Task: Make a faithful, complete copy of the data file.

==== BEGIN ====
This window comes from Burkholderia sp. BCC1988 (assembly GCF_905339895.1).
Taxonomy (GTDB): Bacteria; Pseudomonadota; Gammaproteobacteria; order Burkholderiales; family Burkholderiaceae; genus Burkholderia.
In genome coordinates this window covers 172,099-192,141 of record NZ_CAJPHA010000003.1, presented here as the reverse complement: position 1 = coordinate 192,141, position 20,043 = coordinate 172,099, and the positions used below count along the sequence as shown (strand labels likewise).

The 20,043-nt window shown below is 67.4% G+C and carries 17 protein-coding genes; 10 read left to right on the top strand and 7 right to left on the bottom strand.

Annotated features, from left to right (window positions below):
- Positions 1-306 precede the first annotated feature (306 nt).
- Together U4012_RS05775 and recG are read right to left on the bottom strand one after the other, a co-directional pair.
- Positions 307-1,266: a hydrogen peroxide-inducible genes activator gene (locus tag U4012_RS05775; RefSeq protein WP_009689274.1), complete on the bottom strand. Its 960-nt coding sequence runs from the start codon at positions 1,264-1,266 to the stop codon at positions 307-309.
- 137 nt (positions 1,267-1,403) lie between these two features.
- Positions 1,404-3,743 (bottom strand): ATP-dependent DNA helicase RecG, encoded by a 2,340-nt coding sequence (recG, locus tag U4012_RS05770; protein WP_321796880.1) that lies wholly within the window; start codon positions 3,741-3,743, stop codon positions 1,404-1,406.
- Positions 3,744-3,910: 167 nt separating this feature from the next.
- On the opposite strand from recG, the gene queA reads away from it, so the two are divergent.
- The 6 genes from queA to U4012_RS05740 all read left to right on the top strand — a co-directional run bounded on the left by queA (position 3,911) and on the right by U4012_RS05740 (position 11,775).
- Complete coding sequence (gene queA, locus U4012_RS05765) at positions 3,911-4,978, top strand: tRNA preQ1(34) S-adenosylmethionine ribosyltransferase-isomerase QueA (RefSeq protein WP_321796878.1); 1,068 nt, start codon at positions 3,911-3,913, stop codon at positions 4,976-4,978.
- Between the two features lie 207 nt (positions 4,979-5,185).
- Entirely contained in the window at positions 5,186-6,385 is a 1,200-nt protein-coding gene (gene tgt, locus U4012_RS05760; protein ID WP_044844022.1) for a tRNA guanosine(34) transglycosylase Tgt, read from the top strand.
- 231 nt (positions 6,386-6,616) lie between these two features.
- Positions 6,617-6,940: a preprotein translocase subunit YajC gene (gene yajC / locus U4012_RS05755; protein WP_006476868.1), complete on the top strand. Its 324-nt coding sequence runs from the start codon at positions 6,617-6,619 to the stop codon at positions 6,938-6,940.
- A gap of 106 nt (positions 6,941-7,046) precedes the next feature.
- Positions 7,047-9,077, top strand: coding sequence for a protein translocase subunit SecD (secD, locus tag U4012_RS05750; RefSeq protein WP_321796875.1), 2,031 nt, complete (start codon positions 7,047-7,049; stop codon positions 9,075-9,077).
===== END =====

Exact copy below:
This window comes from Burkholderia sp. BCC1988 (assembly GCF_905339895.1).
Taxonomy (GTDB): Bacteria; Pseudomonadota; Gammaproteobacteria; order Burkholderiales; family Burkholderiaceae; genus Burkholderia.
In genome coordinates this window covers 172,099-192,141 of record NZ_CAJPHA010000003.1, presented here as the reverse complement: position 1 = coordinate 192,141, position 20,043 = coordinate 172,099, and the positions used below count along the sequence as shown (strand labels likewise).

The 20,043-nt window shown below is 67.4% G+C and carries 17 protein-coding genes; 10 read left to right on the top strand and 7 right to left on the bottom strand.

Annotated features, from left to right (window positions below):
- Positions 1-306 precede the first annotated feature (306 nt).
- Together U4012_RS05775 and recG are read right to left on the bottom strand one after the other, a co-directional pair.
- Positions 307-1,266: a hydrogen peroxide-inducible genes activator gene (locus tag U4012_RS05775; RefSeq protein WP_009689274.1), complete on the bottom strand. Its 960-nt coding sequence runs from the start codon at positions 1,264-1,266 to the stop codon at positions 307-309.
- 137 nt (positions 1,267-1,403) lie between these two features.
- Positions 1,404-3,743 (bottom strand): ATP-dependent DNA helicase RecG, encoded by a 2,340-nt coding sequence (recG, locus tag U4012_RS05770; protein WP_321796880.1) that lies wholly within the window; start codon positions 3,741-3,743, stop codon positions 1,404-1,406.
- Positions 3,744-3,910: 167 nt separating this feature from the next.
- On the opposite strand from recG, the gene queA reads away from it, so the two are divergent.
- The 6 genes from queA to U4012_RS05740 all read left to right on the top strand — a co-directional run bounded on the left by queA (position 3,911) and on the right by U4012_RS05740 (position 11,775).
- Complete coding sequence (gene queA, locus U4012_RS05765) at positions 3,911-4,978, top strand: tRNA preQ1(34) S-adenosylmethionine ribosyltransferase-isomerase QueA (RefSeq protein WP_321796878.1); 1,068 nt, start codon at positions 3,911-3,913, stop codon at positions 4,976-4,978.
- Between the two features lie 207 nt (positions 4,979-5,185).
- Entirely contained in the window at positions 5,186-6,385 is a 1,200-nt protein-coding gene (gene tgt, locus U4012_RS05760; protein ID WP_044844022.1) for a tRNA guanosine(34) transglycosylase Tgt, read from the top strand.
- 231 nt (positions 6,386-6,616) lie between these two features.
- Positions 6,617-6,940: a preprotein translocase subunit YajC gene (gene yajC / locus U4012_RS05755; protein WP_006476868.1), complete on the top strand. Its 324-nt coding sequence runs from the start codon at positions 6,617-6,619 to the stop codon at positions 6,938-6,940.
- A gap of 106 nt (positions 6,941-7,046) precedes the next feature.
- Positions 7,047-9,077, top strand: coding sequence for a protein translocase subunit SecD (secD, locus tag U4012_RS05750; RefSeq protein WP_321796875.1), 2,031 nt, complete (start codon positions 7,047-7,049; stop codon positions 9,075-9,077).